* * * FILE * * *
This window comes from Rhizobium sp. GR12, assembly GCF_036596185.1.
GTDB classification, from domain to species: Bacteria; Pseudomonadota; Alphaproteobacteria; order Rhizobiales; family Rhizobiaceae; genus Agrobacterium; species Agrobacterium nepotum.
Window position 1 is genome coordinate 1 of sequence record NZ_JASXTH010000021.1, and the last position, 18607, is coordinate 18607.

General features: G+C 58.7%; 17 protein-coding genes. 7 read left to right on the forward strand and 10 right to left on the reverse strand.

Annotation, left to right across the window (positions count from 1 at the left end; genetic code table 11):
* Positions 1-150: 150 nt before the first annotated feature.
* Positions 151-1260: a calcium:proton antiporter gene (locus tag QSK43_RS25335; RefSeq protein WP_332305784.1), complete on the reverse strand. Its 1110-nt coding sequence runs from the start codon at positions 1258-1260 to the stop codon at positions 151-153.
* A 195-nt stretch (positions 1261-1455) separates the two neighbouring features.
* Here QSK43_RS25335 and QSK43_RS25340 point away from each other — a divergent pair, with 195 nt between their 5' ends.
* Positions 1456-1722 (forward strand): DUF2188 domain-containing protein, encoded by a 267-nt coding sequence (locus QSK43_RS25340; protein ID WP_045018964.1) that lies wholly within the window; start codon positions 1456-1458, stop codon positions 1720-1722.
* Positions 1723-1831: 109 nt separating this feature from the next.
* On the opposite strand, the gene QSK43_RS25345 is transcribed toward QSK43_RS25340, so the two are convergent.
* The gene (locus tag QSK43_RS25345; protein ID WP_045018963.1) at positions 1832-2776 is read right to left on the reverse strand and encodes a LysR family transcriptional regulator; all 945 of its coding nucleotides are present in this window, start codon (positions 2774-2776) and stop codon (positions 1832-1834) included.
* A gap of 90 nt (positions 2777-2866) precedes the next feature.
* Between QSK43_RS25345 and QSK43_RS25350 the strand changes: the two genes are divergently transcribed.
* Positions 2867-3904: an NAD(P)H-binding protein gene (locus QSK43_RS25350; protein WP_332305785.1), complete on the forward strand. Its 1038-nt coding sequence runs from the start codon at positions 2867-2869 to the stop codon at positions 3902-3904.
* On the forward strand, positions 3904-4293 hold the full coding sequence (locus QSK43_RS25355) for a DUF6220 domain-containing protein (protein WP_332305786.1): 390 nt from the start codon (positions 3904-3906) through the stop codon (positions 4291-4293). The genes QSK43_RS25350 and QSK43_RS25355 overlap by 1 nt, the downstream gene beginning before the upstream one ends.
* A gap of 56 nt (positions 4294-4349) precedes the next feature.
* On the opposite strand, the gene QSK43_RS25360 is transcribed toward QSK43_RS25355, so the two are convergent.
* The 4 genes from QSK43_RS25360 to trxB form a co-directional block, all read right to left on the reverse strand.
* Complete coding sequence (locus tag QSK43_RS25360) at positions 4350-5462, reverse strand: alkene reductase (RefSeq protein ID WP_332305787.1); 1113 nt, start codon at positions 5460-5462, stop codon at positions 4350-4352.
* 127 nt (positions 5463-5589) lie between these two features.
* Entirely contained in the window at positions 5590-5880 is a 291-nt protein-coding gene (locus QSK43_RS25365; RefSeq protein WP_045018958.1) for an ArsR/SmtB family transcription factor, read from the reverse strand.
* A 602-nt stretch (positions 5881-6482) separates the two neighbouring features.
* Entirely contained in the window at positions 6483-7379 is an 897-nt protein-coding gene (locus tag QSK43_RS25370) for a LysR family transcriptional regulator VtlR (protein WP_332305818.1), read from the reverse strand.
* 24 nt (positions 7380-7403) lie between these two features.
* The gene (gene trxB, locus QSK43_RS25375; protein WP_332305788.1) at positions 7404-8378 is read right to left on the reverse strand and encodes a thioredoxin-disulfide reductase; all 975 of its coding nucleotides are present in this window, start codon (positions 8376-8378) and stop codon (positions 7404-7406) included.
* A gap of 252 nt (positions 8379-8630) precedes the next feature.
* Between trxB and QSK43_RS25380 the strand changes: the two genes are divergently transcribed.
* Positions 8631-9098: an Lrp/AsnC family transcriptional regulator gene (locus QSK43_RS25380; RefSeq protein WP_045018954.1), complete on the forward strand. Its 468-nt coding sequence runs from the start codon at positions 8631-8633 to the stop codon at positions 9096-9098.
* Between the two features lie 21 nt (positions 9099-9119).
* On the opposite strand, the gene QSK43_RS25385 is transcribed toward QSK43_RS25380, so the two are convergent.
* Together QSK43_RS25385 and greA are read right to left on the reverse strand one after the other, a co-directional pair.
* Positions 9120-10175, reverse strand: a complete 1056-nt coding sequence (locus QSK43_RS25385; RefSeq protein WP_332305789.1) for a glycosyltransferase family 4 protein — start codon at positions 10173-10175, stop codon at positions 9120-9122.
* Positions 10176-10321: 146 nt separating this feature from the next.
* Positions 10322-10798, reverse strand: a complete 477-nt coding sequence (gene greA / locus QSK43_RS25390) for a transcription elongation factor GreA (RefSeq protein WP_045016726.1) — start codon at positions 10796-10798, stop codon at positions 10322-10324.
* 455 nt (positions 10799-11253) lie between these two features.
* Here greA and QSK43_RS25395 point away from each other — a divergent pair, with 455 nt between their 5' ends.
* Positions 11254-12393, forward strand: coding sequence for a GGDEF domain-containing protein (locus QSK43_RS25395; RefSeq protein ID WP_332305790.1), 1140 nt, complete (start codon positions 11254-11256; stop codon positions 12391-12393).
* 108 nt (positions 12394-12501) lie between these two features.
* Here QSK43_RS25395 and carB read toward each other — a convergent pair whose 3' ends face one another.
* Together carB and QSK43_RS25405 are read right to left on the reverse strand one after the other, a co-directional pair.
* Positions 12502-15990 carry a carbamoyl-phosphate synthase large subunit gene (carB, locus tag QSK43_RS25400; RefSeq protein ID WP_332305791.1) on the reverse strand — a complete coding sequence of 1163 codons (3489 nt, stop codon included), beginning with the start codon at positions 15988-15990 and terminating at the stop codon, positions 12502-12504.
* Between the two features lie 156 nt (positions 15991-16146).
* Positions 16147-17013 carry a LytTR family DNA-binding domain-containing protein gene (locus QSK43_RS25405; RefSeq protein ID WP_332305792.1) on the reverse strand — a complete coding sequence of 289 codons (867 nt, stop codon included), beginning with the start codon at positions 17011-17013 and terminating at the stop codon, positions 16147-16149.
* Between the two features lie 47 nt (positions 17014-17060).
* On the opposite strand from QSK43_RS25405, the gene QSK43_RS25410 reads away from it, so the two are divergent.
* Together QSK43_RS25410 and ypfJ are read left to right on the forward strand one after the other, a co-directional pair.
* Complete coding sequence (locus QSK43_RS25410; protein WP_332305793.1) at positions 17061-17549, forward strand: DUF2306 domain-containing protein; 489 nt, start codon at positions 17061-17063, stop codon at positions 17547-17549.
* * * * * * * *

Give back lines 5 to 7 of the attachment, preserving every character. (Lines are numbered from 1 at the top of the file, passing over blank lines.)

Annotation, left to right across the window (positions count from 1 at the left end; genetic code table 11):
* Positions 1-150: 150 nt before the first annotated feature.
* Positions 151-1260: a calcium:proton antiporter gene (locus tag QSK43_RS25335; RefSeq protein WP_332305784.1), complete on the reverse strand. Its 1110-nt coding sequence runs from the start codon at positions 1258-1260 to the stop codon at positions 151-153.